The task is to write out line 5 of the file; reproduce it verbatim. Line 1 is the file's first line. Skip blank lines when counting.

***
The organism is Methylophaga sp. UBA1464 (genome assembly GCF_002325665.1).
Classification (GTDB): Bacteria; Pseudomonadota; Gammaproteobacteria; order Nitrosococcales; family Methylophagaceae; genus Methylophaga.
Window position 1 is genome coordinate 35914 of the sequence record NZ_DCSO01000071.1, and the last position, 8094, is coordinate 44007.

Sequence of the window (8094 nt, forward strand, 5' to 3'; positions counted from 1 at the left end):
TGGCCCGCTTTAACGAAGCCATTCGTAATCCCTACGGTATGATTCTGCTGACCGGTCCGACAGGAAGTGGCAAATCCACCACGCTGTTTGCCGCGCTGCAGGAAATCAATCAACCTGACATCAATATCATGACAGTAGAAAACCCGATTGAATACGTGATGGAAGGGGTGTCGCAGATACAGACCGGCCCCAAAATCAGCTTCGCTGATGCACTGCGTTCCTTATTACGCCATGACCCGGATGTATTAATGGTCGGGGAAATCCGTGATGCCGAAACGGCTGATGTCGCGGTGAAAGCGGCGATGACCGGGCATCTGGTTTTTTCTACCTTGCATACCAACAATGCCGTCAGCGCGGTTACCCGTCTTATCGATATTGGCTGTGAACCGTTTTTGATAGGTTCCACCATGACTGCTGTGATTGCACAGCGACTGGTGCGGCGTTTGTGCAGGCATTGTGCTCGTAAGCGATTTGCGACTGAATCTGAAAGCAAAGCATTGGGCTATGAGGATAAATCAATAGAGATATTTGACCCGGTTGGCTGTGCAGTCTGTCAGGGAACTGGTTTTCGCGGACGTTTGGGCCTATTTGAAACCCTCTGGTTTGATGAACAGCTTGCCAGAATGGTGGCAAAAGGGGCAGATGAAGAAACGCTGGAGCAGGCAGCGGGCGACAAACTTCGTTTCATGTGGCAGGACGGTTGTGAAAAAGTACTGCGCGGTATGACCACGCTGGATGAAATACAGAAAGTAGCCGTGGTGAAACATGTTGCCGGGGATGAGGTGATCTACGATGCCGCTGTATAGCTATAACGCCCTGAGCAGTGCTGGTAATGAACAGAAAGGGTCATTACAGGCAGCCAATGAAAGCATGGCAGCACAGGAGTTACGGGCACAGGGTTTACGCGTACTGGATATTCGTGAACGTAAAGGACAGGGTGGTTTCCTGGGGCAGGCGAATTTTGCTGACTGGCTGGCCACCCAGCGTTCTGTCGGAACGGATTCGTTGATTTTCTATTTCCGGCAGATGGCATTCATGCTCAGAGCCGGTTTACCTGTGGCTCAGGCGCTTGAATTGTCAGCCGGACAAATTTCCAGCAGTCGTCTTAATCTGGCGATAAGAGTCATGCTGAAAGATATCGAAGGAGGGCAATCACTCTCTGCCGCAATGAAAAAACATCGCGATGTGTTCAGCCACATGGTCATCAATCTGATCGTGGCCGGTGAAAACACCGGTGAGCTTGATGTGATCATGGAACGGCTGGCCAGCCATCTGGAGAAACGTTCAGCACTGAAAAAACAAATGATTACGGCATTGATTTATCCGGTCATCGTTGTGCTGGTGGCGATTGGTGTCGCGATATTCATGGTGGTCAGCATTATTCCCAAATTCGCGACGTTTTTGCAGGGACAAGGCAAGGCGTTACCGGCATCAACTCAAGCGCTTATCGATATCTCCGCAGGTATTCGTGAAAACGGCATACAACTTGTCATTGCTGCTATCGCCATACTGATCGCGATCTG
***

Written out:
TGGCCCGCTTTAACGAAGCCATTCGTAATCCCTACGGTATGATTCTGCTGACCGGTCCGACAGGAAGTGGCAAATCCACCACGCTGTTTGCCGCGCTGCAGGAAATCAATCAACCTGACATCAATATCATGACAGTAGAAAACCCGATTGAATACGTGATGGAAGGGGTGTCGCAGATACAGACCGGCCCCAAAATCAGCTTCGCTGATGCACTGCGTTCCTTATTACGCCATGACCCGGATGTATTAATGGTCGGGGAAATCCGTGATGCCGAAACGGCTGATGTCGCGGTGAAAGCGGCGATGACCGGGCATCTGGTTTTTTCTACCTTGCATACCAACAATGCCGTCAGCGCGGTTACCCGTCTTATCGATATTGGCTGTGAACCGTTTTTGATAGGTTCCACCATGACTGCTGTGATTGCACAGCGACTGGTGCGGCGTTTGTGCAGGCATTGTGCTCGTAAGCGATTTGCGACTGAATCTGAAAGCAAAGCATTGGGCTATGAGGATAAATCAATAGAGATATTTGACCCGGTTGGCTGTGCAGTCTGTCAGGGAACTGGTTTTCGCGGACGTTTGGGCCTATTTGAAACCCTCTGGTTTGATGAACAGCTTGCCAGAATGGTGGCAAAAGGGGCAGATGAAGAAACGCTGGAGCAGGCAGCGGGCGACAAACTTCGTTTCATGTGGCAGGACGGTTGTGAAAAAGTACTGCGCGGTATGACCACGCTGGATGAAATACAGAAAGTAGCCGTGGTGAAACATGTTGCCGGGGATGAGGTGATCTACGATGCCGCTGTATAGCTATAACGCCCTGAGCAGTGCTGGTAATGAACAGAAAGGGTCATTACAGGCAGCCAATGAAAGCATGGCAGCACAGGAGTTACGGGCACAGGGTTTACGCGTACTGGATATTCGTGAACGTAAAGGACAGGGTGGTTTCCTGGGGCAGGCGAATTTTGCTGACTGGCTGGCCACCCAGCGTTCTGTCGGAACGGATTCGTTGATTTTCTATTTCCGGCAGATGGCATTCATGCTCAGAGCCGGTTTACCTGTGGCTCAGGCGCTTGAATTGTCAGCCGGACAAATTTCCAGCAGTCGTCTTAATCTGGCGATAAGAGTCATGCTGAAAGATATCGAAGGAGGGCAATCACTCTCTGCCGCAATGAAAAAACATCGCGATGTGTTCAGCCACATGGTCATCAATCTGATCGTGGCCGGTGAAAACACCGGTGAGCTTGATGTGATCATGGAACGGCTGGCCAGCCATCTGGAGAAACGTTCAGCACTGAAAAAACAAATGATTACGGCATTGATTTATCCGGTCATCGTTGTGCTGGTGGCGATTGGTGTCGCGATATTCATGGTGGTCAGCATTATTCCCAAATTCGCGACGTTTTTGCAGGGACAAGGCAAGGCGTTACCGGCATCAACTCAAGCGCTTATCGATATCTCCGCAGGTATTCGTGAAAACGGCATACAACTTGTCATTGCTGCTATCGCCATACTGATCGCGATCTG